Connecting with college education: a holistic approach

Dr. Stefanos Gialamas and Peggy Pelonis explain how the American Community Schools of Athens have made a bridge between school and university

ECIS, Spring – Autumn 2009

Educating the individual as a whole is a feat for many universities. Similar trends are noted in the K-12 educational environment where students learn in a variety of academic areas as well as in athletics, community service and civic responsibility.

We would like to define this inclusive model as the Holistic, Meaningful, and Harmonious (HMH) approach to education as we believe that it may lay the foundation for success in higher education and, more importantly, for life itself. Educators are well aware that teaching and learning does not only take place in the classroom but also in the playground, during activities, in assemblies, during group projects and in both team and individual sports. The seeds planted during the K-12 years eventually blossom and continue to grow in higher education.

However, numerous questions arise regarding the sustainability of secondary education and transferring secondary school knowledge to higher education. They include questions such as: how many of the skills learned in primary and secondary education really do transfer to ensure student success? Are students able to apply what they have learned from one situation to another? From one culture to another? How well do we indeed understand learning styles? And how difficult is it for institutions to provide bridging skills for young people during their time of transition?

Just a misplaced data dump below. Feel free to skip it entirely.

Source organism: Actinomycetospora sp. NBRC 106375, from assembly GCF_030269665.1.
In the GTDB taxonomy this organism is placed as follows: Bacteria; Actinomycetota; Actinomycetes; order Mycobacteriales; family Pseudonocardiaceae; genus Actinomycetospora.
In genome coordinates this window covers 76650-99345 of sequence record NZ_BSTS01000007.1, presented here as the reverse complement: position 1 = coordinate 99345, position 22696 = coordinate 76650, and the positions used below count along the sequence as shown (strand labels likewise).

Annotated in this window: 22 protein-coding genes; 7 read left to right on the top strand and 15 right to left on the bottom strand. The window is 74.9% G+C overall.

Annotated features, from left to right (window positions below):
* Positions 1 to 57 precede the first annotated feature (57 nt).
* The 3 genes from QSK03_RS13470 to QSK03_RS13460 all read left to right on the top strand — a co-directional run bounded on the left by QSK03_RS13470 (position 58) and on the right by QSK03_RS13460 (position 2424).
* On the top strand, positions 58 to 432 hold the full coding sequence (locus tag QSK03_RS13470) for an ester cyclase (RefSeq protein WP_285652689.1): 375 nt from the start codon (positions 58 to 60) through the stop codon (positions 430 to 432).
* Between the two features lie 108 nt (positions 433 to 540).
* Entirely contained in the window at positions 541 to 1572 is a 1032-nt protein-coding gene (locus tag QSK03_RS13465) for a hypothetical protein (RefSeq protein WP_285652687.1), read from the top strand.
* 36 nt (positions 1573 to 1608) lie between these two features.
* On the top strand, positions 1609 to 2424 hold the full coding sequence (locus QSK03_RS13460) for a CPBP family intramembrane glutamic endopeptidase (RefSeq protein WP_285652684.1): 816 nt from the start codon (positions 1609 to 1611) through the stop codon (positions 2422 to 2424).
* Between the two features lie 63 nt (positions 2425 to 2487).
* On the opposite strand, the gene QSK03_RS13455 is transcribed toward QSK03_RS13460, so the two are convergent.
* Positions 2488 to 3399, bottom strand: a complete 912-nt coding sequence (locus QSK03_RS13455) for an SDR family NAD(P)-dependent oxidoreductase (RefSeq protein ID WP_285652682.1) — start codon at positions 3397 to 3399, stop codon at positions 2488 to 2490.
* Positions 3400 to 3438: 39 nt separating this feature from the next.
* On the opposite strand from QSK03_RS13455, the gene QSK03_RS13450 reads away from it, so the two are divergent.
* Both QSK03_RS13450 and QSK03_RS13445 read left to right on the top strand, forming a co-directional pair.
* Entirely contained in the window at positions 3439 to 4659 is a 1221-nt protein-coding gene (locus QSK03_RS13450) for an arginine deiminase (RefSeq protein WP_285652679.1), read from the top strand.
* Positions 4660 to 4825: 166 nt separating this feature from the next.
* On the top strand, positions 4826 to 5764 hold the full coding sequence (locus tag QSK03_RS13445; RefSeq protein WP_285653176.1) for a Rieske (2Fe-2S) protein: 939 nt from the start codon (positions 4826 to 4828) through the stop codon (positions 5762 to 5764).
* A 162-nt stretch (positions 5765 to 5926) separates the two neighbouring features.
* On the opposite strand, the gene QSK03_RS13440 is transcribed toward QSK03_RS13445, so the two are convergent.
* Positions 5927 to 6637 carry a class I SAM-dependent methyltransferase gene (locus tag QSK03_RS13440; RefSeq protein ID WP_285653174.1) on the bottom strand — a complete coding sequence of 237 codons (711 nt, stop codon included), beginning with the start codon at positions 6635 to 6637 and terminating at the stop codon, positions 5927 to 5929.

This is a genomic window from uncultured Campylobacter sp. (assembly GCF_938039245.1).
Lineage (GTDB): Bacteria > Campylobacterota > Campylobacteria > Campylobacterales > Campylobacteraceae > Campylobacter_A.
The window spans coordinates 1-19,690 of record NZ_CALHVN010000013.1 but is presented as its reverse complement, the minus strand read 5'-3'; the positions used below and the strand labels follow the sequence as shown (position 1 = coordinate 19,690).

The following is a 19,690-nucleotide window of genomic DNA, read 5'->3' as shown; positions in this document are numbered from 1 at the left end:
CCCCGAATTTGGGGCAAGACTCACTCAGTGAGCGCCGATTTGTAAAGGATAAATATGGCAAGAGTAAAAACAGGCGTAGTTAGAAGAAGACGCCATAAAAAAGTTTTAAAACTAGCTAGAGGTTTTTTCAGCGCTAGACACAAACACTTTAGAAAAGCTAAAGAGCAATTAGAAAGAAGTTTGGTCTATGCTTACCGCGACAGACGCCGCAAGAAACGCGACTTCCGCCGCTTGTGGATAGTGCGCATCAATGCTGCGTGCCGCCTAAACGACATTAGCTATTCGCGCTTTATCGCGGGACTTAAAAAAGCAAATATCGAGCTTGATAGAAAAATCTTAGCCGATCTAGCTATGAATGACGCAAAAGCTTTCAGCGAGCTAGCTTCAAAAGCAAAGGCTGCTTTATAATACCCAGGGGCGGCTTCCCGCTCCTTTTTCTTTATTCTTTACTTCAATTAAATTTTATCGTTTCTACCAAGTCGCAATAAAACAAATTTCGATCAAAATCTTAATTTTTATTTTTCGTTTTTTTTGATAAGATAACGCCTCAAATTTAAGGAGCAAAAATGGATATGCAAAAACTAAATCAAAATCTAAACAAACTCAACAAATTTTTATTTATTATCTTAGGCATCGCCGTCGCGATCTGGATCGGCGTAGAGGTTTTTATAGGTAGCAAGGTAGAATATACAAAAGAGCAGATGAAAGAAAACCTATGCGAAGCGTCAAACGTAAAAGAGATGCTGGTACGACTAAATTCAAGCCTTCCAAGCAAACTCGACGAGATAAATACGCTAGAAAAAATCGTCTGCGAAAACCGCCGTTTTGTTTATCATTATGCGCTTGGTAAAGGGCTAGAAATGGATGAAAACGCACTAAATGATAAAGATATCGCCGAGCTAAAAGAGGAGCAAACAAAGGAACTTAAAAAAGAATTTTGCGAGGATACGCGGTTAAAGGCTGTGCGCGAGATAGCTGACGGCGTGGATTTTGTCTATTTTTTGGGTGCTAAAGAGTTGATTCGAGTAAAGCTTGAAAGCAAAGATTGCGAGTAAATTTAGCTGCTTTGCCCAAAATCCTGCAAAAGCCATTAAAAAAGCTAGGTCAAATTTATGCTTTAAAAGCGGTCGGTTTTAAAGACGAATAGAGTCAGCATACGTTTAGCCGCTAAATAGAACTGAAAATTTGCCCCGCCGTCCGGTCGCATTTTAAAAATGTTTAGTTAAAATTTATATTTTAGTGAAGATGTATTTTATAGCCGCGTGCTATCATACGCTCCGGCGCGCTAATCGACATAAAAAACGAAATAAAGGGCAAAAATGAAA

If we are to take education to the next level, to unite the best of secondary and higher education, we must consider the gap in between by building a ‘bridge’ between the past, the present and the future. The bridging method proposed requires a reciprocal understanding of both worlds by both entities.

Our experience in higher education leaves no doubt that the most successful student entering college is the student that is happy with the institution as well as the subject they have chosen. What then ensures a happy student? It is making sure that there is a match made in heaven; a perfect fit. This involves knowing the student and knowing the higher education institution.

Knowing the student goes beyond academics. It means collecting information and putting pieces of the puzzle together that will create a picture of who the student really is. We refer to this as the Holistic approach and it considers all aspects of ‘emotional intelligence’ (Goleman, 2002). It means understanding and successfully combining academic, emotional, physical, intellectual and ethical components to ensure a healthy, balanced individual, an individual who will successfully cope with the changes involved when entering higher education as well as the changes that life brings (Pelonis, 2001).

The educational experience, however, must be meaningful for the learner. Meaningful refers to being in line with one’s principles and values, with one’s person al and profession al goals. The learner should see it as part of his/her life and not in isolation of knowledge; it must be meaningful in relation to his/he r dreams, strengths, desires and talents.